Gene expression data confirmed that retinaldehyde delivery via this approach effectively treated many of the skin symptoms for which retinaldehyde was noted above, in addition to: oxidative damage; inflammation; the loss of cell adhesion, desquamation, keratinization and skin barrier function; cellular senescence; and topical wounds.20

Combinatorial Therapies

Combinations of retinoids with other agents to provide greater efficacy and reduced skin irritation are receiving renewed interest for dermatological applications.

Skin whitening, acne and anti-aging: For example, the combination of retinaldehyde or tretinoin with other skin depigmenting agents has been shown to significantly improve the depigmentation of solar lentigines.22 Retinaldehyde in combination with glycolic acid also has been reported to treat mild to moderate acne during sun exposure and with good skin tolerability.23 Also, glycylglycine oleamide, a peptide derivative reported to protect connective tissue from glycation and elastosis, has been combined with retinaldehyde to treat skin aging.24

Psoriasis: Furthermore, elevated levels of Epidermal Retinol Dehydrogenase 2 (RDH2) have been found in psoriatic skin, and the potential role of RDH2 in the oxidation of retinol to retinaldehyde for retinoic acid biosynthesis in human keratinocytes has been acknowledged. In fact, 11-cis-retinoic acid in particular, an oxidation product of 11-cis-retinaldehyde, has found applications in the treatment of psoriasis.25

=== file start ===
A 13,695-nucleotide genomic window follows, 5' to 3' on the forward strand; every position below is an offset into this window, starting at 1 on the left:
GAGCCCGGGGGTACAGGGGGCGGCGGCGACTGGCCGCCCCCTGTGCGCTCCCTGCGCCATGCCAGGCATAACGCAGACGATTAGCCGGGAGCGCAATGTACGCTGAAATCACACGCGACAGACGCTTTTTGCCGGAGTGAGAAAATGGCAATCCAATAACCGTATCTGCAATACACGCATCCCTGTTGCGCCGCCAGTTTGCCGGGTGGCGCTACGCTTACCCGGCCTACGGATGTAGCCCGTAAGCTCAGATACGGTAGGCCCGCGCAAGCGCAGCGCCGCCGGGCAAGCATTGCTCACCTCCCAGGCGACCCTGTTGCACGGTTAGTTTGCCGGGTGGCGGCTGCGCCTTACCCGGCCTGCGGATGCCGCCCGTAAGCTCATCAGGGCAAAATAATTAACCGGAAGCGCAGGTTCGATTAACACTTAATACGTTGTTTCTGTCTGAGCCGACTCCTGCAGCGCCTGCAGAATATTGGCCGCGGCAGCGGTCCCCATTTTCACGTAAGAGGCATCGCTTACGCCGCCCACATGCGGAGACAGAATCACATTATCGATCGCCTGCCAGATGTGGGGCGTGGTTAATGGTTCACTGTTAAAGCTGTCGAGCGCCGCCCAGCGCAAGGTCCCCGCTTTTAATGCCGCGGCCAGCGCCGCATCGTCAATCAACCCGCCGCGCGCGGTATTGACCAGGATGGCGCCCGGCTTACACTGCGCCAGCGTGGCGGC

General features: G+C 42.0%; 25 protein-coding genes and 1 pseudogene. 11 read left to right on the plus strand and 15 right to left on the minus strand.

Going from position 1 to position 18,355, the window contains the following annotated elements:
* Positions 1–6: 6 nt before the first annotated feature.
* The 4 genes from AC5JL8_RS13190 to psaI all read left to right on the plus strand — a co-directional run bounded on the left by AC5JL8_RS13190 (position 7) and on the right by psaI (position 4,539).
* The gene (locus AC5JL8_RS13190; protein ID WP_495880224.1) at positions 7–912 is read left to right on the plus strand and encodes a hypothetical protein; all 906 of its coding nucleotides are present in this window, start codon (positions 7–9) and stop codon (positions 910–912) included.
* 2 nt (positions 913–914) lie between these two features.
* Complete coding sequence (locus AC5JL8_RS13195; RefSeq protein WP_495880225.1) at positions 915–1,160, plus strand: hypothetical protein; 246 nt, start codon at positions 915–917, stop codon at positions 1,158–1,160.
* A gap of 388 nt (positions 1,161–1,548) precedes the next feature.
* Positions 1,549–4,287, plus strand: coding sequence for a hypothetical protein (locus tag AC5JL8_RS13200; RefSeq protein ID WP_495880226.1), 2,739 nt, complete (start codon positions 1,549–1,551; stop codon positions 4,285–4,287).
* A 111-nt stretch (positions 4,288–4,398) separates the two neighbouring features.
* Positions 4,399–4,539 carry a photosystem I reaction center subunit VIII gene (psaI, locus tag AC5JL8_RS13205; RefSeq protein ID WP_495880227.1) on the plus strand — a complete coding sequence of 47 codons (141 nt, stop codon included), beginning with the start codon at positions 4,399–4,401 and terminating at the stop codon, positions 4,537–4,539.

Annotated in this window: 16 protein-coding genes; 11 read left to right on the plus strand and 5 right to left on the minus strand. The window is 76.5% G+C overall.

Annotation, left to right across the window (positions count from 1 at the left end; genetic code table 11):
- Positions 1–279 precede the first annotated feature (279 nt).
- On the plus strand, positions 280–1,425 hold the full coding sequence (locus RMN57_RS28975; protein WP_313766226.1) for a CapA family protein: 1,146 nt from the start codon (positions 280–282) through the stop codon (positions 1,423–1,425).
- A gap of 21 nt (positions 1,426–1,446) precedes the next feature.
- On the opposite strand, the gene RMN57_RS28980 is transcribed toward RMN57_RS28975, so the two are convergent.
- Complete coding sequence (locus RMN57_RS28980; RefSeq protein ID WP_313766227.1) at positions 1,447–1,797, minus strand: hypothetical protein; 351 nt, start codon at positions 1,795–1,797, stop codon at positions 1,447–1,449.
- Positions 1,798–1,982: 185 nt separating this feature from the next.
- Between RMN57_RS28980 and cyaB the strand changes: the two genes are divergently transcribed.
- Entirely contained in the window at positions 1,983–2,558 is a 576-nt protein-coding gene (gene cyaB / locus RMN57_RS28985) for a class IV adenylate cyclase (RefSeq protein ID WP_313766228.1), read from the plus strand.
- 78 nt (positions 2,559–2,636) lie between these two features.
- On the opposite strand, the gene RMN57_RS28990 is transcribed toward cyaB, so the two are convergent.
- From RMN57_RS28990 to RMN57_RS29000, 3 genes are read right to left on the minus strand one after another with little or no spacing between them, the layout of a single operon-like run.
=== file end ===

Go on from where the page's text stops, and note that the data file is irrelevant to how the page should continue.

As this review indicates, retinaldehyde offers a less irritating alternative to retinoids for a wide array of skin care products. In relation, a new delivery system based on a γ-cyclodextrin provides multifunctional benefits to cosmetics using stabilized retinaldehyde.


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Figure 1

Figure 1. Select retinoids and retinoid-like compounds

The chemical structures of select retinoids and compounds having the biological activity of retinoids

Figure 2

Figure 2. Retinaldehyde biosynthesis

β-Carotene is converted into retinaldehyde by the body, which is further processed to form vitamin A.

C&T July/August Gupta Sidebar


Retinaldehyde, in conjunction with complementary treatments that include chemical peels, dermabrasion and lasers, can provide a wide-spectrum skin care arsenal to estheticians, dermatologists and consumers, offering multifaceted attributes.